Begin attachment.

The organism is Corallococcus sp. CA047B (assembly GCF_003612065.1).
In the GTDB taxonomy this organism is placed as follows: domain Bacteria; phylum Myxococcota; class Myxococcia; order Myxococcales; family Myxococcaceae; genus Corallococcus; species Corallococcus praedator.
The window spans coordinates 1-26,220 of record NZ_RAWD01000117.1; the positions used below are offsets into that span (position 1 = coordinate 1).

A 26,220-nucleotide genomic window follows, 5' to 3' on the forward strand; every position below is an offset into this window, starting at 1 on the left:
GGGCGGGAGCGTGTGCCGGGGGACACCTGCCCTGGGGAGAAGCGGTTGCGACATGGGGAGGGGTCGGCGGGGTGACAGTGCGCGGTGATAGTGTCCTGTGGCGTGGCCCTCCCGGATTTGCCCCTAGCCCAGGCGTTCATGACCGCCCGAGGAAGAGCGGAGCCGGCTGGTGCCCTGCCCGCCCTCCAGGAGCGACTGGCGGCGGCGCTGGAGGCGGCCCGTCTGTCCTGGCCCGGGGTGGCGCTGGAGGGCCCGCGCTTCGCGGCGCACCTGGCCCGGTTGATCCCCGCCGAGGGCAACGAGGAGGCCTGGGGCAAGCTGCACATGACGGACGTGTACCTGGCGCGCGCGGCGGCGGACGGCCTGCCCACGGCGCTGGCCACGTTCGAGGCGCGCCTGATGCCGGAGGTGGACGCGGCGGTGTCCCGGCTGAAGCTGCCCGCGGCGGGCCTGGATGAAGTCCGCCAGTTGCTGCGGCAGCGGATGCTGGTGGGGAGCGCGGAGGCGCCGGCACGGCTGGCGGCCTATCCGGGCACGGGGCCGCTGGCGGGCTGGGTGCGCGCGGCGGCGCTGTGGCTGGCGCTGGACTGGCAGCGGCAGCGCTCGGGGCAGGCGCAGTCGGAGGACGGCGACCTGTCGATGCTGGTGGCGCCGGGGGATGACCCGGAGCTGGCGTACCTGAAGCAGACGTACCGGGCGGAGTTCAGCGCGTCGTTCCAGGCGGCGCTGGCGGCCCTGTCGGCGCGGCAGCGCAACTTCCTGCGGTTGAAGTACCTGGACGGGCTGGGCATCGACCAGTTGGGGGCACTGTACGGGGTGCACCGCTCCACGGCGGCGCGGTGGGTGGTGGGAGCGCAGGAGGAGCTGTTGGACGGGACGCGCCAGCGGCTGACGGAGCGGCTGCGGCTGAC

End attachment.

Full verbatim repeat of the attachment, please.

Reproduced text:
The organism is Corallococcus sp. CA047B (assembly GCF_003612065.1).
In the GTDB taxonomy this organism is placed as follows: domain Bacteria; phylum Myxococcota; class Myxococcia; order Myxococcales; family Myxococcaceae; genus Corallococcus; species Corallococcus praedator.
The window spans coordinates 1-26,220 of record NZ_RAWD01000117.1; the positions used below are offsets into that span (position 1 = coordinate 1).

A 26,220-nucleotide genomic window follows, 5' to 3' on the forward strand; every position below is an offset into this window, starting at 1 on the left:
GGGCGGGAGCGTGTGCCGGGGGACACCTGCCCTGGGGAGAAGCGGTTGCGACATGGGGAGGGGTCGGCGGGGTGACAGTGCGCGGTGATAGTGTCCTGTGGCGTGGCCCTCCCGGATTTGCCCCTAGCCCAGGCGTTCATGACCGCCCGAGGAAGAGCGGAGCCGGCTGGTGCCCTGCCCGCCCTCCAGGAGCGACTGGCGGCGGCGCTGGAGGCGGCCCGTCTGTCCTGGCCCGGGGTGGCGCTGGAGGGCCCGCGCTTCGCGGCGCACCTGGCCCGGTTGATCCCCGCCGAGGGCAACGAGGAGGCCTGGGGCAAGCTGCACATGACGGACGTGTACCTGGCGCGCGCGGCGGCGGACGGCCTGCCCACGGCGCTGGCCACGTTCGAGGCGCGCCTGATGCCGGAGGTGGACGCGGCGGTGTCCCGGCTGAAGCTGCCCGCGGCGGGCCTGGATGAAGTCCGCCAGTTGCTGCGGCAGCGGATGCTGGTGGGGAGCGCGGAGGCGCCGGCACGGCTGGCGGCCTATCCGGGCACGGGGCCGCTGGCGGGCTGGGTGCGCGCGGCGGCGCTGTGGCTGGCGCTGGACTGGCAGCGGCAGCGCTCGGGGCAGGCGCAGTCGGAGGACGGCGACCTGTCGATGCTGGTGGCGCCGGGGGATGACCCGGAGCTGGCGTACCTGAAGCAGACGTACCGGGCGGAGTTCAGCGCGTCGTTCCAGGCGGCGCTGGCGGCCCTGTCGGCGCGGCAGCGCAACTTCCTGCGGTTGAAGTACCTGGACGGGCTGGGCATCGACCAGTTGGGGGCACTGTACGGGGTGCACCGCTCCACGGCGGCGCGGTGGGTGGTGGGAGCGCAGGAGGAGCTGTTGGACGGGACGCGCCAGCGGCTGACGGAGCGGCTGCGGCTGAC